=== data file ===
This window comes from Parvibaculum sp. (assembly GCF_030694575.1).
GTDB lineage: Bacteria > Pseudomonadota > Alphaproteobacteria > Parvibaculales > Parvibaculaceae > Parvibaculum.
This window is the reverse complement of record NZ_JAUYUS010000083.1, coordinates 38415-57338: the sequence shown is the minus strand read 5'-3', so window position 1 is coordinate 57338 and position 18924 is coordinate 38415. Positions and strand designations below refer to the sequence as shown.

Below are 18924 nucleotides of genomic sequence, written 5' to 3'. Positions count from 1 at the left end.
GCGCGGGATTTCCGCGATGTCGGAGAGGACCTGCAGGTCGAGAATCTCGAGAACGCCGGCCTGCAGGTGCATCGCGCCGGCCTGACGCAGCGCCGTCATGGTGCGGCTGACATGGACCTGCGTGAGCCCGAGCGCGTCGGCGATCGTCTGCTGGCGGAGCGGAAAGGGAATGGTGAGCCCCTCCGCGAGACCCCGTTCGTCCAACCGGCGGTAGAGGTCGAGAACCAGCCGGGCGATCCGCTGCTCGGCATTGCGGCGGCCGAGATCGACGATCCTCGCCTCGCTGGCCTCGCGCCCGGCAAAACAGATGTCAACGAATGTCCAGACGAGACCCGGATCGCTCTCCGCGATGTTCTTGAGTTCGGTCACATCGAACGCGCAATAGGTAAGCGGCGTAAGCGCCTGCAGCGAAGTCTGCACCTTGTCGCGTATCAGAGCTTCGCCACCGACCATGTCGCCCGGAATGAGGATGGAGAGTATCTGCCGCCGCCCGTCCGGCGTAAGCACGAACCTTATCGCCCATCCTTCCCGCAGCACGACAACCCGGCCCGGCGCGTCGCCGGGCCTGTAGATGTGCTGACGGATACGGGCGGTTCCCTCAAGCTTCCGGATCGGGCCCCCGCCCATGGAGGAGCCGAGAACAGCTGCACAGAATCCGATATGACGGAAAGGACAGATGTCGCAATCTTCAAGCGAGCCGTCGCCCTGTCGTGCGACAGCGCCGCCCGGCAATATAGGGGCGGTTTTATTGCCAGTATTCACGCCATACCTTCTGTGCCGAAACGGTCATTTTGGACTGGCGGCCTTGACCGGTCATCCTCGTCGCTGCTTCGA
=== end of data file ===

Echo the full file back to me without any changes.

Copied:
This window comes from Parvibaculum sp. (assembly GCF_030694575.1).
GTDB lineage: Bacteria > Pseudomonadota > Alphaproteobacteria > Parvibaculales > Parvibaculaceae > Parvibaculum.
This window is the reverse complement of record NZ_JAUYUS010000083.1, coordinates 38415-57338: the sequence shown is the minus strand read 5'-3', so window position 1 is coordinate 57338 and position 18924 is coordinate 38415. Positions and strand designations below refer to the sequence as shown.

Below are 18924 nucleotides of genomic sequence, written 5' to 3'. Positions count from 1 at the left end.
GCGCGGGATTTCCGCGATGTCGGAGAGGACCTGCAGGTCGAGAATCTCGAGAACGCCGGCCTGCAGGTGCATCGCGCCGGCCTGACGCAGCGCCGTCATGGTGCGGCTGACATGGACCTGCGTGAGCCCGAGCGCGTCGGCGATCGTCTGCTGGCGGAGCGGAAAGGGAATGGTGAGCCCCTCCGCGAGACCCCGTTCGTCCAACCGGCGGTAGAGGTCGAGAACCAGCCGGGCGATCCGCTGCTCGGCATTGCGGCGGCCGAGATCGACGATCCTCGCCTCGCTGGCCTCGCGCCCGGCAAAACAGATGTCAACGAATGTCCAGACGAGACCCGGATCGCTCTCCGCGATGTTCTTGAGTTCGGTCACATCGAACGCGCAATAGGTAAGCGGCGTAAGCGCCTGCAGCGAAGTCTGCACCTTGTCGCGTATCAGAGCTTCGCCACCGACCATGTCGCCCGGAATGAGGATGGAGAGTATCTGCCGCCGCCCGTCCGGCGTAAGCACGAACCTTATCGCCCATCCTTCCCGCAGCACGACAACCCGGCCCGGCGCGTCGCCGGGCCTGTAGATGTGCTGACGGATACGGGCGGTTCCCTCAAGCTTCCGGATCGGGCCCCCGCCCATGGAGGAGCCGAGAACAGCTGCACAGAATCCGATATGACGGAAAGGACAGATGTCGCAATCTTCAAGCGAGCCGTCGCCCTGTCGTGCGACAGCGCCGCCCGGCAATATAGGGGCGGTTTTATTGCCAGTATTCACGCCATACCTTCTGTGCCGAAACGGTCATTTTGGACTGGCGGCCTTGACCGGTCATCCTCGTCGCTGCTTCGA